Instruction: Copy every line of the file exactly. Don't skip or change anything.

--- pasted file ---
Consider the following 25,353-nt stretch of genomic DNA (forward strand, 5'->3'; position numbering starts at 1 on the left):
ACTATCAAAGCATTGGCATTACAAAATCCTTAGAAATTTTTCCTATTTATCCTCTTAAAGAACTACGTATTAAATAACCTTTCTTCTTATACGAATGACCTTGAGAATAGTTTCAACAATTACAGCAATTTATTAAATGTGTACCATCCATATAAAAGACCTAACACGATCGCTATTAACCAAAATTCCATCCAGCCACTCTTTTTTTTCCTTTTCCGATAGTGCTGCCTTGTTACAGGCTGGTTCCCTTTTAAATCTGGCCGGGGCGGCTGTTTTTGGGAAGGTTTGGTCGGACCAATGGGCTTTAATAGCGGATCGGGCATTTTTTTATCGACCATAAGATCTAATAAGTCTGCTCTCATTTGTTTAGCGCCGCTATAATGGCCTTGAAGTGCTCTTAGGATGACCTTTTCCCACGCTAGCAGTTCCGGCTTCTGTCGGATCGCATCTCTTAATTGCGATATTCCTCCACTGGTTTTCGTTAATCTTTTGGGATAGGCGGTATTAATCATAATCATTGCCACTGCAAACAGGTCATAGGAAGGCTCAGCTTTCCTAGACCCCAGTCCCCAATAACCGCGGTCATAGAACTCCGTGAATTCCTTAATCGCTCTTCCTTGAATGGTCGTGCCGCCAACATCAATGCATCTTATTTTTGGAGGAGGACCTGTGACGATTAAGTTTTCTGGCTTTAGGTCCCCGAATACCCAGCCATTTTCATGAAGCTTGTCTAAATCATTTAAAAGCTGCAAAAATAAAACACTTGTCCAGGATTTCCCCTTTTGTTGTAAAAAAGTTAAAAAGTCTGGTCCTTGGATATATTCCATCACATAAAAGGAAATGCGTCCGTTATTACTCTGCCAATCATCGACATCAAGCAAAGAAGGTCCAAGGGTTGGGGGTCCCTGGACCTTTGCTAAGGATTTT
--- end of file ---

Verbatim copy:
Consider the following 25,353-nt stretch of genomic DNA (forward strand, 5'->3'; position numbering starts at 1 on the left):
ACTATCAAAGCATTGGCATTACAAAATCCTTAGAAATTTTTCCTATTTATCCTCTTAAAGAACTACGTATTAAATAACCTTTCTTCTTATACGAATGACCTTGAGAATAGTTTCAACAATTACAGCAATTTATTAAATGTGTACCATCCATATAAAAGACCTAACACGATCGCTATTAACCAAAATTCCATCCAGCCACTCTTTTTTTTCCTTTTCCGATAGTGCTGCCTTGTTACAGGCTGGTTCCCTTTTAAATCTGGCCGGGGCGGCTGTTTTTGGGAAGGTTTGGTCGGACCAATGGGCTTTAATAGCGGATCGGGCATTTTTTTATCGACCATAAGATCTAATAAGTCTGCTCTCATTTGTTTAGCGCCGCTATAATGGCCTTGAAGTGCTCTTAGGATGACCTTTTCCCACGCTAGCAGTTCCGGCTTCTGTCGGATCGCATCTCTTAATTGCGATATTCCTCCACTGGTTTTCGTTAATCTTTTGGGATAGGCGGTATTAATCATAATCATTGCCACTGCAAACAGGTCATAGGAAGGCTCAGCTTTCCTAGACCCCAGTCCCCAATAACCGCGGTCATAGAACTCCGTGAATTCCTTAATCGCTCTTCCTTGAATGGTCGTGCCGCCAACATCAATGCATCTTATTTTTGGAGGAGGACCTGTGACGATTAAGTTTTCTGGCTTTAGGTCCCCGAATACCCAGCCATTTTCATGAAGCTTGTCTAAATCATTTAAAAGCTGCAAAAATAAAACACTTGTCCAGGATTTCCCCTTTTGTTGTAAAAAAGTTAAAAAGTCTGGTCCTTGGATATATTCCATCACATAAAAGGAAATGCGTCCGTTATTACTCTGCCAATCATCGACATCAAGCAAAGAAGGTCCAAGGGTTGGGGGTCCCTGGACCTTTGCTAAGGATTTT